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Physical Activity Ups Women’s Odds of Healthy Aging

Last Updated: January 26, 2010.

Elderly women who follow a program of exercise are less likely to have falls and can improve bone mineral density compared to their non-exercising counterparts, according to a study in the Jan. 25 issue of the Archives of Internal Medicine, while another study found that higher levels of physical activity in middle age are associated with better health later in life.

TUESDAY, Jan. 26 (HealthDay News) -- Elderly women who follow a program of exercise are less likely to have falls and can improve bone mineral density compared to their non-exercising counterparts, according to a study in the Jan. 25 issue of the Archives of Internal Medicine, while another study found that higher levels of physical activity in middle age are associated with better health later in life.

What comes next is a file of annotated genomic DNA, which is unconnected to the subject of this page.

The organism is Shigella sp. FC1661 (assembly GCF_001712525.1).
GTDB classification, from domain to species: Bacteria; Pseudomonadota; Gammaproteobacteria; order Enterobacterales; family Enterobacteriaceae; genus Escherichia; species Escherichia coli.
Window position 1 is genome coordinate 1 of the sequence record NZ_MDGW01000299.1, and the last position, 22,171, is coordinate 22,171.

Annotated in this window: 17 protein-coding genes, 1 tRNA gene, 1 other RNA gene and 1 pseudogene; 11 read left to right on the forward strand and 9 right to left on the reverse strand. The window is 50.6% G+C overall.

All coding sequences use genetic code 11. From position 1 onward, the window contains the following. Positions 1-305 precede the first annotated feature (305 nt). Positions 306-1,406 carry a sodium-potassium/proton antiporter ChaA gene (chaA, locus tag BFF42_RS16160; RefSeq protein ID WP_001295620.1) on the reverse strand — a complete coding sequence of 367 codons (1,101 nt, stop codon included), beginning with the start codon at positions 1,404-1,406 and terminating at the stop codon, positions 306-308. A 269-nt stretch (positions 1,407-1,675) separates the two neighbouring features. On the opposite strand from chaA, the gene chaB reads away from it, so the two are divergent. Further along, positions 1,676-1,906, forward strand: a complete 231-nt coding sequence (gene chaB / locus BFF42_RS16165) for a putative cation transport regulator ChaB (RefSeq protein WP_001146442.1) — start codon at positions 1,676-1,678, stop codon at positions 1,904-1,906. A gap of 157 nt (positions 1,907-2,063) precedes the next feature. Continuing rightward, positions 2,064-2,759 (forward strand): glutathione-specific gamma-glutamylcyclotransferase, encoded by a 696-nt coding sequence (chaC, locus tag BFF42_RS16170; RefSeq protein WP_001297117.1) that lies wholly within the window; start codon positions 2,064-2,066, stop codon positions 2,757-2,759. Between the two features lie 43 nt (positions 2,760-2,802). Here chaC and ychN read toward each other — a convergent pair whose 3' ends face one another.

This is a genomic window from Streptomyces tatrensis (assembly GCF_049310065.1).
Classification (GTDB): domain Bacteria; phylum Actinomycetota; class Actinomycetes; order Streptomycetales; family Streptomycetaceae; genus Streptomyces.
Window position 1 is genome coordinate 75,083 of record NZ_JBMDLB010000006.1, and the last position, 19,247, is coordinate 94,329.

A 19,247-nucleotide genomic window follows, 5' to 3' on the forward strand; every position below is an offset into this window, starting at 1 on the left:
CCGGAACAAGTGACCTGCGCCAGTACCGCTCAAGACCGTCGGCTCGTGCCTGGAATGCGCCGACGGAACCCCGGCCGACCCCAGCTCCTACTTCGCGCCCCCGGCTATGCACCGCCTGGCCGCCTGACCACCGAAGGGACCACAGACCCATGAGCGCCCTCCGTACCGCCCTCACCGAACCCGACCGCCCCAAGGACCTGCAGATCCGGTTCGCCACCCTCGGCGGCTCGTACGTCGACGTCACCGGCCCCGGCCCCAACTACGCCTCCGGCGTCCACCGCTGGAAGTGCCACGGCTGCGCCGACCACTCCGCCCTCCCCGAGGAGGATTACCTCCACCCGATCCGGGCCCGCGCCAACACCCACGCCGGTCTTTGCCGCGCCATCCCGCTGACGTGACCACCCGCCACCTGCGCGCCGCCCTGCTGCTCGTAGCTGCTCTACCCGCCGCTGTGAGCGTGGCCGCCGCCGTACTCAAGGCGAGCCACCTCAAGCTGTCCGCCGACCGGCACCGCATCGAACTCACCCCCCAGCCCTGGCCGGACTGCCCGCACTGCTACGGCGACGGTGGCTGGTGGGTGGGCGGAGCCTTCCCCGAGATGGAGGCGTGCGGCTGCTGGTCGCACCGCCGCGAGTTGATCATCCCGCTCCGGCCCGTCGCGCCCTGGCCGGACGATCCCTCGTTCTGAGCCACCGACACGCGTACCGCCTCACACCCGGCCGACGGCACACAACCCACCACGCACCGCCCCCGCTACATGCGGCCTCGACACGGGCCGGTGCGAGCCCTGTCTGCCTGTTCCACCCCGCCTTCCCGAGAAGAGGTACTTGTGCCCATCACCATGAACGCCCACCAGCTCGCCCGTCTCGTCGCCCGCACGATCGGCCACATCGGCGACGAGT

Wolfgang Kemmler, Ph.D., of Friedrich-Alexander University of Erlangen-Nuremberg in Germany, and colleagues conducted a study of 246 women who were randomized to either an 18-month exercise program or a wellness program. They found that bone mineral density of the lumbar spine and femoral neck improved and the participants had fewer falls than those in the control group, and that the intervention incurred no extra direct costs.

Qi Sun, M.D., of the Harvard School of Public Health in Boston, and colleagues conducted a study of 13,535 nurses who were healthy in 1986 and who were aged 70 years or older between 1995 and 2001. They found that those in the top three quintiles for activity were more likely than those in the lowest quintiles to be free of 10 major chronic diseases, or physical or mental impairment.

"The notion that physical activity can promote successful survival rather than simply extend the lifespan may provide particularly strong motivation for initiating activity," the authors write.

Abstract - Kemmler
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Abstract - Sun
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